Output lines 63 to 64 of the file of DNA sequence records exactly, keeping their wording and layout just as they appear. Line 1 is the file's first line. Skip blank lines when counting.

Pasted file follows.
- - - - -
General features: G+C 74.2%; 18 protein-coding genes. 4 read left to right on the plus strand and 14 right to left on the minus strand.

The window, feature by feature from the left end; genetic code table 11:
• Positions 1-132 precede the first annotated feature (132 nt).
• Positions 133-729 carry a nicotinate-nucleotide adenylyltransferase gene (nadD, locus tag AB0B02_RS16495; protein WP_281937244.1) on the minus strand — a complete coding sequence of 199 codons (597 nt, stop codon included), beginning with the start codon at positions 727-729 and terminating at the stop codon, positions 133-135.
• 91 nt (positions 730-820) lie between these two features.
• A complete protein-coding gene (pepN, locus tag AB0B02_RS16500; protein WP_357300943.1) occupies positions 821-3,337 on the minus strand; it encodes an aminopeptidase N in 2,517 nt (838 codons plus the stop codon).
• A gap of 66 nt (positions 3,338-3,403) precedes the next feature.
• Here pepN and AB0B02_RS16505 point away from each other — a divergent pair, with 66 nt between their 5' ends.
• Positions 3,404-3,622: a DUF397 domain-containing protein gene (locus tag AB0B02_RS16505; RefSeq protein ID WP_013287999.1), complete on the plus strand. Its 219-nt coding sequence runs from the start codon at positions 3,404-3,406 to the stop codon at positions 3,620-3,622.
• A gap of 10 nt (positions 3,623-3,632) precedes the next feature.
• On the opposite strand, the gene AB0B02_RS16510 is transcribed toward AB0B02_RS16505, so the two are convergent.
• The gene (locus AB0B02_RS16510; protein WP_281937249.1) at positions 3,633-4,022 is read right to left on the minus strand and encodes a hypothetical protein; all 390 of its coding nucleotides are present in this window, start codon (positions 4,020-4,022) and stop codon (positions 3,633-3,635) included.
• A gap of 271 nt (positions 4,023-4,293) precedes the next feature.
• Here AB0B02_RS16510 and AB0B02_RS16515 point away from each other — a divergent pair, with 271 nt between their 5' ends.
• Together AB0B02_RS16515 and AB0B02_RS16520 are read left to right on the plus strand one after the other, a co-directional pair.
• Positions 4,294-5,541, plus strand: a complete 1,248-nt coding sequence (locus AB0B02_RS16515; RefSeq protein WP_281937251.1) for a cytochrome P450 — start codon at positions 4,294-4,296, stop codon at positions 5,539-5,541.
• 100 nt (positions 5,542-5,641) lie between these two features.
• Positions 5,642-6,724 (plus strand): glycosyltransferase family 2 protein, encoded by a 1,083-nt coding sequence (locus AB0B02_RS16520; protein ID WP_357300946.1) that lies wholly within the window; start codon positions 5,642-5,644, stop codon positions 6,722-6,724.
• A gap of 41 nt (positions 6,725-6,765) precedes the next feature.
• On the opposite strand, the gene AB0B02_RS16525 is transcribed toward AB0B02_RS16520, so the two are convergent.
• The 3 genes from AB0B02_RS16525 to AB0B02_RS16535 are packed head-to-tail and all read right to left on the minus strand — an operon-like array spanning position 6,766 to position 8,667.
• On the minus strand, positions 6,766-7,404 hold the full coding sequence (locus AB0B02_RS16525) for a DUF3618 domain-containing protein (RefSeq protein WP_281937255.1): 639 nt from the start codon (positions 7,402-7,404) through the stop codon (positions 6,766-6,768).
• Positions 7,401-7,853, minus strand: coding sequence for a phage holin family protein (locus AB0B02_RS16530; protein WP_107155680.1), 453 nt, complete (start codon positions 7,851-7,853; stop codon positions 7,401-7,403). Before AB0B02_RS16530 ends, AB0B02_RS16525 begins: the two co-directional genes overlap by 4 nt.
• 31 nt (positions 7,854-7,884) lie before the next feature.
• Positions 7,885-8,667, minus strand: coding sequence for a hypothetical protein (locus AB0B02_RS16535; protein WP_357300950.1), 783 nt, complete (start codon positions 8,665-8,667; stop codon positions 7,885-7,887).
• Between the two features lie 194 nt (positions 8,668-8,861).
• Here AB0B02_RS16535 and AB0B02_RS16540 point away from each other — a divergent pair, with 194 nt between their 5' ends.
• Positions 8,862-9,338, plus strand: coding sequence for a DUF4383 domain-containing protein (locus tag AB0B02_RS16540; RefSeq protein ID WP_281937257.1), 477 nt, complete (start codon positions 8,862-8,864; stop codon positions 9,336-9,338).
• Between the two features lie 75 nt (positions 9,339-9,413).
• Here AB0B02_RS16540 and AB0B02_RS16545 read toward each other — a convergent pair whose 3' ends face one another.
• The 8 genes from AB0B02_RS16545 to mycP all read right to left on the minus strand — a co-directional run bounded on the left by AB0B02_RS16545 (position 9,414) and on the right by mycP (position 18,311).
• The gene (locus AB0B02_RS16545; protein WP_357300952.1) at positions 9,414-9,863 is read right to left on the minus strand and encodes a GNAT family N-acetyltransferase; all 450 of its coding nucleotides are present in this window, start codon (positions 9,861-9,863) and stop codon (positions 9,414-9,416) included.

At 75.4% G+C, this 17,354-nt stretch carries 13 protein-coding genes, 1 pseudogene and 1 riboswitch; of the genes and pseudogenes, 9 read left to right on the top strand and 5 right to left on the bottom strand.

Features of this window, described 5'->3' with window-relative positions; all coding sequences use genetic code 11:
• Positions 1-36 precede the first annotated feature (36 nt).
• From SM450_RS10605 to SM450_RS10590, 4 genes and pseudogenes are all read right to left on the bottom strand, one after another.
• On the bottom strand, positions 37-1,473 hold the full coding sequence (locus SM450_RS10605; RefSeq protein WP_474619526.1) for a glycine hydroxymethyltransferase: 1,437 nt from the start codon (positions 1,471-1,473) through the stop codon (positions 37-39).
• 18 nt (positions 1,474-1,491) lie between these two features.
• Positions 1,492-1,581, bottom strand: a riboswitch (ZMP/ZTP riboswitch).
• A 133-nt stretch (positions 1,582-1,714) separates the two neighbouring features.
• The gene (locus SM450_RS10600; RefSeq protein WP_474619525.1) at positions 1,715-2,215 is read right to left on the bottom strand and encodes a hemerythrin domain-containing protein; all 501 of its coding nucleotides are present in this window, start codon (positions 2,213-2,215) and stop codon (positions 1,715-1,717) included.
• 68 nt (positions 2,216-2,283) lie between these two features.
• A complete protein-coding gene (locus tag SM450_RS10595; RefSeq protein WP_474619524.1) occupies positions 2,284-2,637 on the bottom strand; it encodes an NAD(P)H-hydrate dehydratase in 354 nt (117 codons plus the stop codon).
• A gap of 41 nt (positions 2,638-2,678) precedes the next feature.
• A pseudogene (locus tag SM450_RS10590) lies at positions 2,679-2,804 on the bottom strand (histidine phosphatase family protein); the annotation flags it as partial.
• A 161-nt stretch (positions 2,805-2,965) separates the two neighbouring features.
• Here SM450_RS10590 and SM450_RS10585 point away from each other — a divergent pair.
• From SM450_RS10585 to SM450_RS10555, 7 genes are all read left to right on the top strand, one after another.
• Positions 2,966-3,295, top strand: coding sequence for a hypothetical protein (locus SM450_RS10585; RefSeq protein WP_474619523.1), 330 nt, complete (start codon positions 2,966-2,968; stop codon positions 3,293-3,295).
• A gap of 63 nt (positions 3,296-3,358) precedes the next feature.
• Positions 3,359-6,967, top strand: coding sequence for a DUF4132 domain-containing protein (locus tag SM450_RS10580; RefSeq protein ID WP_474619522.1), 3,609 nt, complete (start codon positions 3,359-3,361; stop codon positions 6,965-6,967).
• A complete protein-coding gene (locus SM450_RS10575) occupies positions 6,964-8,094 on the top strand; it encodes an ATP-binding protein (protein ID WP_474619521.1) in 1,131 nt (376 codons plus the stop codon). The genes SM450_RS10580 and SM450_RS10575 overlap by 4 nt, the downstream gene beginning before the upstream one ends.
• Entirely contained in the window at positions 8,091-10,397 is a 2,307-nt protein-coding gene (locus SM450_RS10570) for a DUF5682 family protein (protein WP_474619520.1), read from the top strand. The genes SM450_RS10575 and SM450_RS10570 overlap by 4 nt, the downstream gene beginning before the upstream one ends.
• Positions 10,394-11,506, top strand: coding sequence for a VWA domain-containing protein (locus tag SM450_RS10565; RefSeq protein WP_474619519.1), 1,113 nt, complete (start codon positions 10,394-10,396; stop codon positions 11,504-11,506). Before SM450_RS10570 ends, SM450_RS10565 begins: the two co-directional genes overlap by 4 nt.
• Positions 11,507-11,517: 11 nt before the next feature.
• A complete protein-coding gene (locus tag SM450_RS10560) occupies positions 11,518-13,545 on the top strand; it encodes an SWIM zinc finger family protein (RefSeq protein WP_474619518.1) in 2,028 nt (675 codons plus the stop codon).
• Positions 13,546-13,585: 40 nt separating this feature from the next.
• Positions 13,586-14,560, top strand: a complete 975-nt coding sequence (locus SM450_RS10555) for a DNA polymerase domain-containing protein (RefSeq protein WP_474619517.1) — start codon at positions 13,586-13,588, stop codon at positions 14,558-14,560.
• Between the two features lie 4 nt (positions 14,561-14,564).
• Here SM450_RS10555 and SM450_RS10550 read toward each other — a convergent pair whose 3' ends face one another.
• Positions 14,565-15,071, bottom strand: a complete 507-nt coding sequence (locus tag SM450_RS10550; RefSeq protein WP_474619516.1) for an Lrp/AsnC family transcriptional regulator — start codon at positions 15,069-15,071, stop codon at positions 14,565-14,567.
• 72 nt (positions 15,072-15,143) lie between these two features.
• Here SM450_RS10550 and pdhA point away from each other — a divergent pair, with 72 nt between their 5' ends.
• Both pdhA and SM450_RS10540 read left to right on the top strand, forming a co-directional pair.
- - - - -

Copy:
• Here SM450_RS10550 and pdhA point away from each other — a divergent pair, with 72 nt between their 5' ends.
• Both pdhA and SM450_RS10540 read left to right on the top strand, forming a co-directional pair.